All Academic, Inc. Research Logo

Info/CitationFAQResearchAll Academic Inc.
Document

Businessmen, Partisans and Oligarchs: Political Control, News Production Philosophies And Partisan Bias In Mexican Television News
Unformatted Document Text:  30 private sector stations in our sample? Would private ownership guarantee lower levels of partisan bias in local television news? News bias was lower on aggregate in privately owned stations, but it still persisted. Our examination of three private sector news stations suggests that the principal reason bias persists or declines in private sector stations is the same as in state-owned news stations. The person with power in the organization, in this case the owner instead of the governor, decides whether news will or will not be biased. Whether or not news programming demonstrates significant bias depends on the mental model of news production held by the station’s owner, or CEO. As Epstein found in his study of U.S. television news, and Fernández and Paxman posit in their biography of late Televisa mogul Emilio Azcárraga, perpetuating the owner’s vision of news does not require daily, direct intervention in the newsroom. It is transferred through personnel selection, socialization, and selective rewards and punishments, although occasionally the errant journalist is chastised. 35 The mental models of the owners in our sample responded to civic, market-driven and oligarchic visions of news production. Baja California’s Channel 66 The history of Channel 66 in Mexicali, Baja California, highlights the founding family’s vision of journalism as a force for community service, outsider status, and tenacity in the face of the inequalities of Mexico’s media politics. The network’s “founding culture,” as management theorist Edgar Schein calls it, 36 was unique in our sample. Also unique was the fact that the IFE 35 Edward Jay Epstein, News from Nowhere. Television and the News (New York: Random House, 1973). Claudia Fernández and Andrew Paxman, El Tigre. Emilio Azcárraga Y Su Imperio Televisa (Mexico, D.F.: Editorial Grijalbo, 2000). 36 Edgar H. Schein, Organizational Culture and Leadership (San Francisco: Jossey-Bass Publishers, 1985).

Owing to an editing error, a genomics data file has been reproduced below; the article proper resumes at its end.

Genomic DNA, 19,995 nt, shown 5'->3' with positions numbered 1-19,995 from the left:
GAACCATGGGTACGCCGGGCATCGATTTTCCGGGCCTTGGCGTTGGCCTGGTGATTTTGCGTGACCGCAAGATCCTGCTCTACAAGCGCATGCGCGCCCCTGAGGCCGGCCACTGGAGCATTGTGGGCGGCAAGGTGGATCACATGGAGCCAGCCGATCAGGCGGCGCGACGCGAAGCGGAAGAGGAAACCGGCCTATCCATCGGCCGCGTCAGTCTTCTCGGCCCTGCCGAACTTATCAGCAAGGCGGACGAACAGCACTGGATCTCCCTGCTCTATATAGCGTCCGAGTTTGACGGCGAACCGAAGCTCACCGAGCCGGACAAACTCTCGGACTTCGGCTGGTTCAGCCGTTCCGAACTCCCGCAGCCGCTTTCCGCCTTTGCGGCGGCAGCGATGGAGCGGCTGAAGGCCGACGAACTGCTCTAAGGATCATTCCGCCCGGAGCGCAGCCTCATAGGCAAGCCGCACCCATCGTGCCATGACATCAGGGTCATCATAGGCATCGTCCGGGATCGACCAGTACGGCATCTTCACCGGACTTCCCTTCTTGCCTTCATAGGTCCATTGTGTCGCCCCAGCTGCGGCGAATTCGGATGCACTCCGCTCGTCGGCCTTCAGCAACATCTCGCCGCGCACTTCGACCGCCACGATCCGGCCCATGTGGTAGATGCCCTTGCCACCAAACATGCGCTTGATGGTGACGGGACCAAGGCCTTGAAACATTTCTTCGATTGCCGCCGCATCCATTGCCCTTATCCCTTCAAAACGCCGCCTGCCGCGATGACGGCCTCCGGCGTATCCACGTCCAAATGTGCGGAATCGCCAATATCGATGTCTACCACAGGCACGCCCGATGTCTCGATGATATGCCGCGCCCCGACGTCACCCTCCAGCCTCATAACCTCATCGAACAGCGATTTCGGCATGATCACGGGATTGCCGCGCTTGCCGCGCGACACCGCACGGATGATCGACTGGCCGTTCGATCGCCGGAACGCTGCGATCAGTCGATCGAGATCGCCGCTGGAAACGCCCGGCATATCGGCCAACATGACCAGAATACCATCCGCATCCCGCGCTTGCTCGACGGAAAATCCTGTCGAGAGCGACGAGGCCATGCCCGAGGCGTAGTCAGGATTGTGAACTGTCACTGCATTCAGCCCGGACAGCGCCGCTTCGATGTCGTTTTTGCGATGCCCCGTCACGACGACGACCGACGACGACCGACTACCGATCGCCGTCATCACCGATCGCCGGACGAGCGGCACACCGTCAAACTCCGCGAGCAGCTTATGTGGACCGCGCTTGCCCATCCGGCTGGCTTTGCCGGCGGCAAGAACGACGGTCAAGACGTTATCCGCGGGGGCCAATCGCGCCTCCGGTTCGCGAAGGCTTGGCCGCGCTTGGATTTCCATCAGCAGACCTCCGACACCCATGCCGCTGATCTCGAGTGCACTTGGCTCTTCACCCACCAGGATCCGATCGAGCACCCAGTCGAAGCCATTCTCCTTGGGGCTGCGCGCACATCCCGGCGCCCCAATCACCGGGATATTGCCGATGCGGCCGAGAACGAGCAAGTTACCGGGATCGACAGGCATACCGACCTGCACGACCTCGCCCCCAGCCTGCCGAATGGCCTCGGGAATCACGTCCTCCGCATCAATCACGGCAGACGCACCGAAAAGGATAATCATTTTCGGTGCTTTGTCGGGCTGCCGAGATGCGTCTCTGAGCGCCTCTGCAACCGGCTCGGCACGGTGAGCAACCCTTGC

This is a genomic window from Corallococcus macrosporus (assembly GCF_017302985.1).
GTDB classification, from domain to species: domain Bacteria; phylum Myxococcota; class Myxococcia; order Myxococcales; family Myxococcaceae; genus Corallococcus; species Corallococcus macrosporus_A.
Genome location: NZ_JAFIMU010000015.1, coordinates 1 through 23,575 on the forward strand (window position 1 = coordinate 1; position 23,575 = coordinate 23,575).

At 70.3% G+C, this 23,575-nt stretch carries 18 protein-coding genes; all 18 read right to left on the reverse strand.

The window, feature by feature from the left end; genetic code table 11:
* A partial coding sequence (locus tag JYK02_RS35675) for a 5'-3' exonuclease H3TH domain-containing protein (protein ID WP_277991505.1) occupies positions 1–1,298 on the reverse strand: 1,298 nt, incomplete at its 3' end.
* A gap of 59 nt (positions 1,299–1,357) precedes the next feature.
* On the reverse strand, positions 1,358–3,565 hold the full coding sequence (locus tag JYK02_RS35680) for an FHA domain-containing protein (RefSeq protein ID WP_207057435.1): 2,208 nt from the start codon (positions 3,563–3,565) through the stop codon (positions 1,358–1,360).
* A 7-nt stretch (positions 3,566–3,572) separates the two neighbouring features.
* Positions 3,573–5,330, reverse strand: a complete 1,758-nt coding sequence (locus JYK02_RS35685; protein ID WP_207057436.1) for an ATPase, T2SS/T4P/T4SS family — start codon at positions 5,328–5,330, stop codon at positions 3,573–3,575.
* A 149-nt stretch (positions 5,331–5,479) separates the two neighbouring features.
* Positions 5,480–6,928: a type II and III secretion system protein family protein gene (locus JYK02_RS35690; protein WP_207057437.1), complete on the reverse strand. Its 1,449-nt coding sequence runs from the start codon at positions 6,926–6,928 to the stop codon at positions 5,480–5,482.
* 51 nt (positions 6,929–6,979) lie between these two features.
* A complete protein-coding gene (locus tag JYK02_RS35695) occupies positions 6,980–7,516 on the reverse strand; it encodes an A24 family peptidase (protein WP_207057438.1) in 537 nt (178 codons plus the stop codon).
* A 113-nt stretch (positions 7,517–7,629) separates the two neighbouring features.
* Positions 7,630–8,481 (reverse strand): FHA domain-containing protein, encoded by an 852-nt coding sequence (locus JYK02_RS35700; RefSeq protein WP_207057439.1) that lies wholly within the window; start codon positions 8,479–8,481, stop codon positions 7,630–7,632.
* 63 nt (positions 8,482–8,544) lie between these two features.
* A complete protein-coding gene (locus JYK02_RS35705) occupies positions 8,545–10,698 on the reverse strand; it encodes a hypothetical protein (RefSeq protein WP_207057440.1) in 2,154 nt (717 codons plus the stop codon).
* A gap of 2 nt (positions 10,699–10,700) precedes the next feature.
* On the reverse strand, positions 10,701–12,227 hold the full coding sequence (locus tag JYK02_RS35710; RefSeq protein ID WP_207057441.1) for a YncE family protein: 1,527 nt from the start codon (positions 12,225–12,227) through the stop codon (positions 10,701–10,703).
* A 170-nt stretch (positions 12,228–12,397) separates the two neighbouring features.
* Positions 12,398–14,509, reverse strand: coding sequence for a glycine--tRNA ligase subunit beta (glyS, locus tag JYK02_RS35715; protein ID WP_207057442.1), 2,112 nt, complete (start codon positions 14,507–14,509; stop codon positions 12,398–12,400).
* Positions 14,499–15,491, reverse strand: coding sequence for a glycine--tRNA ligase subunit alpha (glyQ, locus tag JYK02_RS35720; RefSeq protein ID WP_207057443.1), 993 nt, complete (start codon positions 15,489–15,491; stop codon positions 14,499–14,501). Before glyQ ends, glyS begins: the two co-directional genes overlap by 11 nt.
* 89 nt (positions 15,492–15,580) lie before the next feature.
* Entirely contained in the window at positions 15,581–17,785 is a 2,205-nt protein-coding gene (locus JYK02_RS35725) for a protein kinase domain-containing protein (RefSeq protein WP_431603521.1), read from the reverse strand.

Authors: Hughes, Sallie. and Lawson, Chappell.
first   previous   Page 30 of 42   next   last



background image
30
private sector stations in our sample? Would private ownership guarantee lower levels of
partisan bias in local television news?
News bias was lower on aggregate in privately owned stations, but it still persisted. Our
examination of three private sector news stations suggests that the principal reason bias persists
or declines in private sector stations is the same as in state-owned news stations. The person with
power in the organization, in this case the owner instead of the governor, decides whether news
will or will not be biased.
Whether or not news programming demonstrates significant bias depends on the mental
model of news production held by the station’s owner, or CEO. As Epstein found in his study of
U.S. television news, and Fernández and Paxman posit in their biography of late Televisa mogul
Emilio Azcárraga, perpetuating the owner’s vision of news does not require daily, direct
intervention in the newsroom. It is transferred through personnel selection, socialization, and
selective rewards and punishments, although occasionally the errant journalist is chastised.
35
The mental models of the owners in our sample responded to civic, market-driven and oligarchic
visions of news production.
Baja California’s Channel 66
The history of Channel 66 in Mexicali, Baja California, highlights the founding family’s
vision of journalism as a force for community service, outsider status, and tenacity in the face of
the inequalities of Mexico’s media politics. The network’s “founding culture,” as management
theorist Edgar Schein calls it,
36
was unique in our sample. Also unique was the fact that the IFE
35
Edward Jay Epstein, News from Nowhere. Television and the News (New York: Random House, 1973). Claudia
Fernández and Andrew Paxman, El Tigre. Emilio Azcárraga Y Su Imperio Televisa (Mexico, D.F.: Editorial
Grijalbo, 2000).
36
Edgar H. Schein, Organizational Culture and Leadership (San Francisco: Jossey-Bass Publishers, 1985).


Convention
Convention is an application service for managing large or small academic conferences, annual meetings, and other types of events!
Submission - Custom fields, multiple submission types, tracks, audio visual, multiple upload formats, automatic conversion to pdf.
Review - Peer Review, Bulk reviewer assignment, bulk emails, ranking, z-score statistics, and multiple worksheets!
Reports - Many standard and custom reports generated while you wait. Print programs with participant indexes, event grids, and more!
Scheduling - Flexible and convenient grid scheduling within rooms and buildings. Conflict checking and advanced filtering.
Communication - Bulk email tools to help your administrators send reminders and responses. Use form letters, a message center, and much more!
Management - Search tools, duplicate people management, editing tools, submission transfers, many tools to manage a variety of conference management headaches!
Click here for more information.

first   previous   Page 30 of 42   next   last

©2012 All Academic, Inc.